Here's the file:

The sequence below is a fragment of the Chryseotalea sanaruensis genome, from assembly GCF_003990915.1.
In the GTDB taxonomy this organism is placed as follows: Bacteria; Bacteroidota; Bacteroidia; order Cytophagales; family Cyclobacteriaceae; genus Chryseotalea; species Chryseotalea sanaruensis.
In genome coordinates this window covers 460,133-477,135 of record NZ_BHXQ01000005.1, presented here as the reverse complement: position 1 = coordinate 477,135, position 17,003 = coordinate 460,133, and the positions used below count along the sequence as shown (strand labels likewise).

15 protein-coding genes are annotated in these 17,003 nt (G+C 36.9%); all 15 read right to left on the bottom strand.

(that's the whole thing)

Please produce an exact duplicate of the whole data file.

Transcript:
The sequence below is a fragment of the Chryseotalea sanaruensis genome, from assembly GCF_003990915.1.
In the GTDB taxonomy this organism is placed as follows: Bacteria; Bacteroidota; Bacteroidia; order Cytophagales; family Cyclobacteriaceae; genus Chryseotalea; species Chryseotalea sanaruensis.
In genome coordinates this window covers 460,133-477,135 of record NZ_BHXQ01000005.1, presented here as the reverse complement: position 1 = coordinate 477,135, position 17,003 = coordinate 460,133, and the positions used below count along the sequence as shown (strand labels likewise).

15 protein-coding genes are annotated in these 17,003 nt (G+C 36.9%); all 15 read right to left on the bottom strand.